LLSA’s main purpose is to serve as the representative organization for law students of Latinx diasporic descent at Wake Forest University School of Law and to encourage the involvement of these students on the campus at large. LLSA’s intent is to serve as a support system for the professional and personal development of Latinx students and to act as a communication vehicle to address the interests and concerns of students of Latinx heritage. LLSA’s overall mission is to increase enrollment of Latino/a/x students at Wake Law.
The Wake Forest Law Review is a student-run organization that publishes five print issues annually and is expanding its publishing with an ambitious and growing online presence. The Law Review also conducts two symposia each year focused on innovative legal topics.
Membership is determined through academic performance and/or participation in a writing competition. Students who are in the top 10 percent after their first-year class are invited to join the Wake Forest Law Review. An equal number of students are invited to join based upon their scores in the writing competition and their grades. Students who are in the top 10 percent after their second year are also invited to join.
The Wake Forest University School of Law Moot Court Organization’s purpose is to assist students in their development of effective appellate advocacy skills. Moot Court achieves this goal by giving students opportunities to develop effective legal research skills, draft persuasive appellate briefs, and deliver oral arguments through their participation in various intramural and interscholastic appellate advocacy competitions.
National Trial Team
The focus of the National Trial Team is on developing trial practice and oral advocacy skills in law students through practices and competitions judged by practicing attorneys and judges. Members are selected through a yearly tryout process and subsequently coached by two area attorneys. Participating in National Trial Team helps members learn to critically analyze cases, write and deliver opening statements and closing arguments, conduct direct and cross-examination of witnesses, and argue motions and objections just as they would for a real trial. Practices and competitions both take place in the Spring, with two teams of three each ultimately competing at a regional competition for the opportunity to represent Wake Forest at the TYLA National Trial Competition held annually in Texas.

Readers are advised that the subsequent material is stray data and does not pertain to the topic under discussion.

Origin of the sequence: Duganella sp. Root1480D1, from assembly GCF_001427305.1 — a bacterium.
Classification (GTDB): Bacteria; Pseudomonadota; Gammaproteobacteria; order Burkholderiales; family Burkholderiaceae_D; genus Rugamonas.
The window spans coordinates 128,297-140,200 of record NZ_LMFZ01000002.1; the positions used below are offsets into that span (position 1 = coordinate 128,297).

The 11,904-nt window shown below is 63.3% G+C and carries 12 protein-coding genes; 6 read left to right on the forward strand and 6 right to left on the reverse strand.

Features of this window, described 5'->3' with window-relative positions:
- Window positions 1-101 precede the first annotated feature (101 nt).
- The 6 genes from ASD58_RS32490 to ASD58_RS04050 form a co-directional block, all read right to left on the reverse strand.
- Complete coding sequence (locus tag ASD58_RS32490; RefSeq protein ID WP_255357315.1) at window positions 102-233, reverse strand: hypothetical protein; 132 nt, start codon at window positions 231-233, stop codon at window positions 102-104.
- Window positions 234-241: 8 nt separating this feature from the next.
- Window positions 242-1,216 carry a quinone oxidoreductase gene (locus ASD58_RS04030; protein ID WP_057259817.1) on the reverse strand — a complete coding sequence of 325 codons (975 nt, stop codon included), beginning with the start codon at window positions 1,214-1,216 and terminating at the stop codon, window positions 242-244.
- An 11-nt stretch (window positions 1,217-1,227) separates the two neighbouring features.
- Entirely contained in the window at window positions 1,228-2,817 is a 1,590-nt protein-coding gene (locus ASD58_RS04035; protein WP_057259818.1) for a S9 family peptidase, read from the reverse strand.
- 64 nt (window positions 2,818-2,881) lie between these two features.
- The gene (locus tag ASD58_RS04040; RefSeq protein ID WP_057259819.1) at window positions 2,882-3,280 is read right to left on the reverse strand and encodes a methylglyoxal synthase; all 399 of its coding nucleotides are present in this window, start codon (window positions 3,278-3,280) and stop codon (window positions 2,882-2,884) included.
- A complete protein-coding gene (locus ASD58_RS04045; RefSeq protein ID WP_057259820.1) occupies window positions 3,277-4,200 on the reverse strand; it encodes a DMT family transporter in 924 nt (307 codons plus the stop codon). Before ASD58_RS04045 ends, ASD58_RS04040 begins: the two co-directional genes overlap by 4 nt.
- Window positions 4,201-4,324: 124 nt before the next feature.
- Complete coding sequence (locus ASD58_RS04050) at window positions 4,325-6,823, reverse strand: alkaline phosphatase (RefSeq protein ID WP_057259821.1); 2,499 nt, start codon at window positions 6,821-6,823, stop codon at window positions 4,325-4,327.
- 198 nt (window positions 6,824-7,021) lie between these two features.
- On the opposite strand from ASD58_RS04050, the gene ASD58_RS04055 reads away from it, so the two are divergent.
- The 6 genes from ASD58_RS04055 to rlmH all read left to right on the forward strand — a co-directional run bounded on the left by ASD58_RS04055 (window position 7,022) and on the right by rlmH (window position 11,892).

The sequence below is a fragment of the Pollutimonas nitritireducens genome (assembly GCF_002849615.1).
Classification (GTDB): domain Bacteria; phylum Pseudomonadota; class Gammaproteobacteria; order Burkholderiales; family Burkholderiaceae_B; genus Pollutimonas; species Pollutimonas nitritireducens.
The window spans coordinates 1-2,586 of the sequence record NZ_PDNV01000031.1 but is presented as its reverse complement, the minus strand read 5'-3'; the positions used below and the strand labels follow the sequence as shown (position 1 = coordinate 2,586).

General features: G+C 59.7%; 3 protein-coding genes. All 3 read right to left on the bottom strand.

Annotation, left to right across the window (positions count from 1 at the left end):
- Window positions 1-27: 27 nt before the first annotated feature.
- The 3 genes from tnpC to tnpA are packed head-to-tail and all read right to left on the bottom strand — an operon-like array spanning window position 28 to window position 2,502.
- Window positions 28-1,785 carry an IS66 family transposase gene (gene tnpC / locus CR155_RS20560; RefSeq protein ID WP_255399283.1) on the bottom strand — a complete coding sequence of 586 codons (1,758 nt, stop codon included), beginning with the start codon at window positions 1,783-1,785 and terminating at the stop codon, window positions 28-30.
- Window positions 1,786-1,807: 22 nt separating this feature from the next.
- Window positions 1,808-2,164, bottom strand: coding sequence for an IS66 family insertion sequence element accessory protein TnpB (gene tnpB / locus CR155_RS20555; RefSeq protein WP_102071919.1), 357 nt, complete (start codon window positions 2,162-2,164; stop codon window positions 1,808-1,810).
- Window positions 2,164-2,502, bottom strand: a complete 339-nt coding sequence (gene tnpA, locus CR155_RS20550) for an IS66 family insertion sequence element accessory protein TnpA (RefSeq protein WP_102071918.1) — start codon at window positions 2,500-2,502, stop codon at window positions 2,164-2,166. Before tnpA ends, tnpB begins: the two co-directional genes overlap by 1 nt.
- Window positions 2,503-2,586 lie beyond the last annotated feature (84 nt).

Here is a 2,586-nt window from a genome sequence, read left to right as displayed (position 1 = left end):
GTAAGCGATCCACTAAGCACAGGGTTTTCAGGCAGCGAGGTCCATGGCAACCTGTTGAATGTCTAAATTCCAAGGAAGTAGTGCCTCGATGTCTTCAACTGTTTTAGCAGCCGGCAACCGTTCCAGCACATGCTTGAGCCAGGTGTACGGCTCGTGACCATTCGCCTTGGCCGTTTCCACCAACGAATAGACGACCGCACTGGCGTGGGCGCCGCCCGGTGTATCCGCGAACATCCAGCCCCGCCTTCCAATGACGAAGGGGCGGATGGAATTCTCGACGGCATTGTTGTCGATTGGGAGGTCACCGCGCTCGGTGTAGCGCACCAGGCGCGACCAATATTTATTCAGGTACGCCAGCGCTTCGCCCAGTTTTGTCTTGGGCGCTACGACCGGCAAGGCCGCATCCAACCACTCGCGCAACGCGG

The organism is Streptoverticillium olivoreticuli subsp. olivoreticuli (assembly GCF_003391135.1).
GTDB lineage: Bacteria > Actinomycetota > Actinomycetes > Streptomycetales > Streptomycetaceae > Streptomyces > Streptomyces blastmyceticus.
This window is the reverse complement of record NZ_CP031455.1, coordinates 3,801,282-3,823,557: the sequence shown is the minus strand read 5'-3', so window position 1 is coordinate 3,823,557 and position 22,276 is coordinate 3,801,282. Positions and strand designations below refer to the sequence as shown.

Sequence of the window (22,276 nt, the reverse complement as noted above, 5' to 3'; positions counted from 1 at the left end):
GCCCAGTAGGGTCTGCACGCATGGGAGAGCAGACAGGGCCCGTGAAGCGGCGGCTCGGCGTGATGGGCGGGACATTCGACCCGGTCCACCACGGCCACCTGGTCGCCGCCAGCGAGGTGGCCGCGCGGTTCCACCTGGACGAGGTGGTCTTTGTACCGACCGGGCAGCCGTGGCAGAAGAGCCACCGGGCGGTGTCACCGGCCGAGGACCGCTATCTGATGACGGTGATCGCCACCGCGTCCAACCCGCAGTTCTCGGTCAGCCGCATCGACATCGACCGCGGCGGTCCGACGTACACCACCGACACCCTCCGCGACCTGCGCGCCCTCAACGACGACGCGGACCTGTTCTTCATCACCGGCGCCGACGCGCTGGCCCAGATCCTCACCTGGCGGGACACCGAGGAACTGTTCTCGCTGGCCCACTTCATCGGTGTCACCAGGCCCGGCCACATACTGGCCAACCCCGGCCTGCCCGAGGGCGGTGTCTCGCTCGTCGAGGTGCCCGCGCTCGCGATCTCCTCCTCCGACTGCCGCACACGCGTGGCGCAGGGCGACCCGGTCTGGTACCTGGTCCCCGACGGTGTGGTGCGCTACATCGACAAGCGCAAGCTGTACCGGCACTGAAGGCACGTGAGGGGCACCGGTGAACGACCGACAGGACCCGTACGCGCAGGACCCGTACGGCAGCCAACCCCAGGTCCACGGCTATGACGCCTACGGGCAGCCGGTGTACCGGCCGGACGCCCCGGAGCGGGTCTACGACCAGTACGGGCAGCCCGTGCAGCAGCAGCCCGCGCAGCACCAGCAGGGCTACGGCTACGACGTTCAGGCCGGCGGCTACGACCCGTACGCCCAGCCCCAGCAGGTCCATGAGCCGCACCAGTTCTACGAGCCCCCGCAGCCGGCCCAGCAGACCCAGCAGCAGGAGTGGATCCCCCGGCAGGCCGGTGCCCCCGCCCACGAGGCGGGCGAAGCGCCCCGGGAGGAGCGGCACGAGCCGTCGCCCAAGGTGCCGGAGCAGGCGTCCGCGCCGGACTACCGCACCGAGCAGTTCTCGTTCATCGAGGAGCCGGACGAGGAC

OUTLaw provides an academic and social support network for sexual minorities and their allies at the Law School. It also serves to educate the Law School community about legal, political, and social issues relevant to sexual minorities. This organization is open to all Wake Forest students and faculty.
Phi Alpha Delta
Open to all students in the School of Law, Phi Alpha Delta International is a Co-ed Legal Social and Service Fraternity, participating in fall and spring conferences, various social events, and informational seminars. Phi Alpha Delta hosts the annual House Hunt event and provides ample leadership and service opportunities for its members. Our members represent a broad cross-section of the student body, and we work diligently to complete various service-oriented projects and events throughout the year.
Pro Bono Project
The Pro Bono Project places students with attorneys in non-profit organizations, private practice, and North Carolina’s legal services organizations. The program is administered by a student executive board with the support and assistance of the law school administration and partnerships with local attorneys and legal services organizations. The Pro Bono Project is the central point for all pro bono activities at the law school and maintains a database to keep track of student pro bono work.
Public Interest Law Organization (PILO)
The Public Interest Law Organization promotes Wake Forest’s tradition of training lawyers who serve not only their clients but also their communities, state, and nation. The organization works with Career Services to create an easy-to-access repository of information for students seeking internships, externships, and fellowships. The Public Interest Law Organization also promotes connections between Wake students and professionals working in public interest through a new mentorship program and an annual retreat that brings alumni to the university to discuss their work in public interest and non-traditional career paths for attorneys.